Aidan Gold is a composer, conductor, percussionist, and music educator from Seattle, Washington. His music is widely varied, but focuses on interactivity, musical games, theatricality, characterization, and narrative / storytelling. He is fascinated with the idea of music as a social act – a game or ritual that we perform to allow us to communicate and connect with one another, defining, challenging, and expanding our individual and collective identities.

Aidan is currently pursuing a DMA in Composition at the Juilliard School. He studies with Andrew Norman. Aidan has a Master of Music in Composition from the Thornton School of Music, as well as a Bachelor of Music in Composition and a Bachelor of Science in Computer Science from the University of Washington. Aidan’s past composition teachers and mentors include Nina Young, Frank Ticheli, and Huck Hodge. Aidan’s music has been played by the Seattle Symphony, the Juilliard Orchestra, the UW Wind Ensemble, the State Symphony Orchestra of Turkmenistan, the Student Symphony Orchestra of USC, the JACK Quartet, the Aizuri Quartet, the UCSB Ensemble for Contemporary Music, the UW Percussion/Modern Ensembles, the Talea Ensemble, the Inverted Space Ensemble, the Mivos Quartet, and others.

Some of Aidan’s pieces include: Ripple the Ocean of Eyes, a interactive orchestra piece in which the orchestra must react in real time to decisions made by the conductor and by each other; I’m Actually Just Making Stuff Up, a musical game about finding out who is improvising and who isn’t; Hard Weather, a song cycle about the melting glaciers and the effect of climate change on the ecosystems and characters dependent on the glaciers in collaboration with the poet Erin Lynch; Transmission Fog, a live remote performance project that examines communication and the struggle to understand each other across barriers; We Play New Music Like It’s Old, a work where two actors/narrators comment on a performance until they gradually become the performance themselves; and A Musical Game of Musical Life, where performers journey through a board of prompts playing excerpts from their musical lives.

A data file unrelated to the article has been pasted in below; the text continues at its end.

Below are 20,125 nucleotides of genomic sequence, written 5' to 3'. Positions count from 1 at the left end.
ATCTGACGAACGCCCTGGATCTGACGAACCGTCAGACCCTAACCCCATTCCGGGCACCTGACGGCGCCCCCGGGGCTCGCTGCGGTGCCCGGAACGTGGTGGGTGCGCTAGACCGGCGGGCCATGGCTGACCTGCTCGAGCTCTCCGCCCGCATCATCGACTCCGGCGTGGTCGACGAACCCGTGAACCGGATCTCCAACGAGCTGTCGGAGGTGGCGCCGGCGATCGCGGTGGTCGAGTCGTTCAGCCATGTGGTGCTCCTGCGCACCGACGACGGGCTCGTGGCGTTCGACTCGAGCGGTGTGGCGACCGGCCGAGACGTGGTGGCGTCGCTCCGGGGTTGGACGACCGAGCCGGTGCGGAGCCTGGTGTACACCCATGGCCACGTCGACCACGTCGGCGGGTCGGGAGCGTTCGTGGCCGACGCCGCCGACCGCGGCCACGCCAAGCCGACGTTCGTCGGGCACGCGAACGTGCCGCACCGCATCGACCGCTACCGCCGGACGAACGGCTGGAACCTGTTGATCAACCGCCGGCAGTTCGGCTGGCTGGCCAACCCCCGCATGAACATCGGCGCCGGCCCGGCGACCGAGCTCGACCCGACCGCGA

Aidan is also a conductor, and is passionate about working closely with performers from many different backgrounds to explore and innovate methods of performance and connections between musicians. He was the assistant music director of the Student Symphony Orchestra of USC from 2020-2021, where he created and led a remote improvisatory ensemble that explored new methods of making music together live remotely. Aidan is the co-founder of the contemporary chamber collective Away From Keyboard, which specializes in ludic pieces and interactive musical experiences.

Aidan is also interested in how music works with other interactive artistic mediums. He is one of over 50 composers around the world to write music for Celeste: Strawberry Jam, a community mod for the game Celeste. He composed three tracks that each interact with the gameplay in a different way, including synchronizing blocks with asymmetrical meters and polyrhythms.

Aidan also performs as a percussionist. He studied percussion with Bonnie Whiting at the University of Washington. He has performed with with the Student Symphony Orchestra of USC, Thornton Edge, UW Orchestra, the UW Wind Ensemble, the UW Percussion Ensemble, the UW Modern Ensemble, the Northwest Mahler Festival Orchestra, Seattle Metropolitan Chamber Orchestra, the Northwest Symphony Orchestra, and the Seattle Youth Symphony. Aidan also was the Percussion Coach for the young percussionists in the Bellevue Youth Symphony.

Aidan teaches composition, theory, and musicianship at Juilliard Pre-College. He is a teaching fellow for theory at Juilliard, and has taught aural skills at USC and the University of Washington. In the summer of 2024, Aidan will be on the faculty of the Walden School’s Young Musicians Program.

Aidan’s non-musical interests include Computer Science, Origami, and Orienteering. In his childhood he also was an avid mountain climber with his family, climbing Mt. Rainier in Washington when he was 7 years old, and visiting Everest Base Camp in a trip to the Himalayas when he was 8. Some of these trips serve as inspiration for his music, such as the piece Ladakhi Call, based on the landscape of Ladakh, an arid Himalayan region in North India where he and his family hiked during the summer of 2015.